IFJ women move forward struggle for gender equality
The IFJ Gender Council held on 9 January its statutory mid-term conference on the theme Gender and Media: Women Taking the Lead, hosted by the IFJ member union, the Syndicat national de la presse marocaine, at its newly inaugurated Maison de la presse in Tangier, Morocco.
The first day was opened by the Gender Council co-chair Mounia Belafia, IFJ president Jim Boumelha and union officials attracting scores of journalists from the union as well as members of the Gender Council from IFJ regions.
During the conference, participants discussed issues relating to gender and media in three sessions: (i) Global media and women’s rights, (ii) Women empowerment: comparison and common ground and (iii) Gendered advocacy: leadership, goals and activities. Finally a workshop on collective bargaining on equal rights was delivered by the General Secretary of the National Union of Journalists in the UK and Ireland, Michelle Stanistreet.
"It is understood that men are competent by nature, whereas women have always to prove themselves," said Mounia Belafia. "Why aren't men also asked how to reconcile work and family life? It is not just a question for women."
In opening of the conference, IFJ president Jim Boumelha praised the work the Council has accomplished in tackling discrimination against women and reduce unequalities between women and men since the Council was launched by the IFJ at its congress in 2001 in Seoul, Korea.
“Issues that women journalists grappled with a decade ago on women’s choices, working hours and family responsibilities, on atypical and precarious work, glass ceiling and the equal pay gap are still with us today as they were a decade ago. The decent work deficit for women is more profound than it is for men, and has proved that gender inequality is universal, complex in its multiple dimensions, and also that it has proven remarkably resistant to the action so far taken to eradicate it,” said Boumelha.
Speaker after speaker brought different experiences from their own regions but they were all united in their analysis of the worsening political and social conditions and their impact on women journalists’ working conditions.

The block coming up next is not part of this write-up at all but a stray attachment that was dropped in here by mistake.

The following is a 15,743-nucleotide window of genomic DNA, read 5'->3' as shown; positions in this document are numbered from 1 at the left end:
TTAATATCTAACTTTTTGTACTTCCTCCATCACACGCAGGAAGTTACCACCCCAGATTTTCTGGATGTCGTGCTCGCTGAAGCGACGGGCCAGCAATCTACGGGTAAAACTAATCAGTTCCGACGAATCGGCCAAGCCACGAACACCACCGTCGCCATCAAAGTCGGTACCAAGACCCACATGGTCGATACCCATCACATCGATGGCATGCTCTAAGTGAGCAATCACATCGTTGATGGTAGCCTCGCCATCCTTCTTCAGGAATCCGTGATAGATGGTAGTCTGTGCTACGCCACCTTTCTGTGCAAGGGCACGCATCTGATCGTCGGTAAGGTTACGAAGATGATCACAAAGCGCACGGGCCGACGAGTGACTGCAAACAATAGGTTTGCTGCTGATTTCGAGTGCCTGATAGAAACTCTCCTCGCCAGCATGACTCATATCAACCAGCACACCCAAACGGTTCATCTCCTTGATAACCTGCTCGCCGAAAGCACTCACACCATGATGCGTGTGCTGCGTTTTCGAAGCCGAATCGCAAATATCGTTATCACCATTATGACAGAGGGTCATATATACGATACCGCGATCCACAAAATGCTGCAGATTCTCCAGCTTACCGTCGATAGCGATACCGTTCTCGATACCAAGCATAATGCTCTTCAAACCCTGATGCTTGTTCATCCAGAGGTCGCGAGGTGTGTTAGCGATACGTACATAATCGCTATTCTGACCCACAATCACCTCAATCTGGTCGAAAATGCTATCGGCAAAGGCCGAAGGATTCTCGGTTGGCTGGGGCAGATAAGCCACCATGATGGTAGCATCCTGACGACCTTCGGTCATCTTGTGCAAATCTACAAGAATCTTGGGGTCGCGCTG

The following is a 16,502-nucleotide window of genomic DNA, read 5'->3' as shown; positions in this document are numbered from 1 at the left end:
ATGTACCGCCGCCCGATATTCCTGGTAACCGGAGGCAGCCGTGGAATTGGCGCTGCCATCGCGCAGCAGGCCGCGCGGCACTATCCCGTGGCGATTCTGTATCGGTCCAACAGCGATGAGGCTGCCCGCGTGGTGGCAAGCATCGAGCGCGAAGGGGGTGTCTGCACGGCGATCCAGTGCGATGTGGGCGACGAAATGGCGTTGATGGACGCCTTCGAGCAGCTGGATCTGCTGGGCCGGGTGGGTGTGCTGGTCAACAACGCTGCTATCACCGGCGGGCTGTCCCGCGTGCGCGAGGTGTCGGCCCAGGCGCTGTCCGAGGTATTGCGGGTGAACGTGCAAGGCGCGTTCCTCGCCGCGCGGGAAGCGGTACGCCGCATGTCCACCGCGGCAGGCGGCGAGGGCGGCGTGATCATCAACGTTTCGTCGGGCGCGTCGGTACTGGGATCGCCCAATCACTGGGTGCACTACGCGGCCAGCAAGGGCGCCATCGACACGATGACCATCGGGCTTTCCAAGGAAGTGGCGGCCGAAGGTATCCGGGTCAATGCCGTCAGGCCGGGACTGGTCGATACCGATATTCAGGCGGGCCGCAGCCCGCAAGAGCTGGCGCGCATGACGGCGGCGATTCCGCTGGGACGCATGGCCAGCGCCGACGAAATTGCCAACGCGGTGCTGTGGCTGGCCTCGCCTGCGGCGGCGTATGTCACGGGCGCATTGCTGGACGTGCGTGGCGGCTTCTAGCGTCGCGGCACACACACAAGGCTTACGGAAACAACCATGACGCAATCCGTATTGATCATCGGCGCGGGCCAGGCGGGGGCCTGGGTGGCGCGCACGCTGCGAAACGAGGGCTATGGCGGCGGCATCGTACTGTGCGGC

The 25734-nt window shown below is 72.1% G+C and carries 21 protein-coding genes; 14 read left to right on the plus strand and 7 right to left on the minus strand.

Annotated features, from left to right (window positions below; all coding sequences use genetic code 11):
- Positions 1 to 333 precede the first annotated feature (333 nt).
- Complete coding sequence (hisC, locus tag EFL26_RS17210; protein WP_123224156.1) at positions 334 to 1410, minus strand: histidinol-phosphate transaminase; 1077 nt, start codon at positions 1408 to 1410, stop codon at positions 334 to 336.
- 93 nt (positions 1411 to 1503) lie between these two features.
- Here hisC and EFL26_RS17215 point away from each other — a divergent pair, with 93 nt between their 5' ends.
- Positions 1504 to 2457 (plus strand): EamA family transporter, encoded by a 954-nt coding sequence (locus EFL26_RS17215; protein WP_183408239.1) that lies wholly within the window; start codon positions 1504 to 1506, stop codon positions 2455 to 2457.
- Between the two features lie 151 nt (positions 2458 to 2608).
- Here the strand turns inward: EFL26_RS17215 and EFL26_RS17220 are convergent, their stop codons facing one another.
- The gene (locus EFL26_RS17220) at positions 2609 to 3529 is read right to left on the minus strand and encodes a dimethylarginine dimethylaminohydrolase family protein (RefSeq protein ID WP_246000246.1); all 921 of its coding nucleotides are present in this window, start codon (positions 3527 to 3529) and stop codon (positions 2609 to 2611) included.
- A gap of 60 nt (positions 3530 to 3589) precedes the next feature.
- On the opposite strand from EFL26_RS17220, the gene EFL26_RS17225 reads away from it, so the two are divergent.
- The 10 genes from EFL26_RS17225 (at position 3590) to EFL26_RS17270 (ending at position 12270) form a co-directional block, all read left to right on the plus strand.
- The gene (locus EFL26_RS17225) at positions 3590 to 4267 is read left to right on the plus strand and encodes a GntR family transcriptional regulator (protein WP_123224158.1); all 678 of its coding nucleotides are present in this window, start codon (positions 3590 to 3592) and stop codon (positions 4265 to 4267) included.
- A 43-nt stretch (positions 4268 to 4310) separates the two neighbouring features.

"Women in Latin America and the Caribbean face physical violence, attacks against their moral integrity, cyber bullying, instability of employment and wage gap," added Zuliana Lainez, a member of the IFJ Gender Council and the IFJ Executive Committe.
Women from the Arab world stressed out the serious situation for women journalists following the impact of the recent political turmoil. Gender-based violence in the world of work was also a recurrent theme in the debates.
The conference continuing its second day as a statutory meeting received reports on various aspects of its work and delegates set out a plan of action for the rest of the mandate of the council, which included campaigning for sound policies and enforceable legislation for the promotion of gender equality and the empowerment of women at all levels at the workplace, promoting international commitments covering national norms and laws on gender equality, working towards harmonising equal rights for women in collective agreements, and generally turning the general commitment to gender equality into concrete activities.
Great emphasis was made in strengthening the commitment to work with the ITUC on their campaign for an ILO convention dealing specifically with the issue of gender-based violence in the world of work and developing the IFJ participation in the work of UNESCO’s Global Alliance on Media and Gender, following the election at its first general assembly, of gender council co-chair Mounia Belafia on its international steering committee.
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The IFJ represents more than 600,000 journalists in 139 countries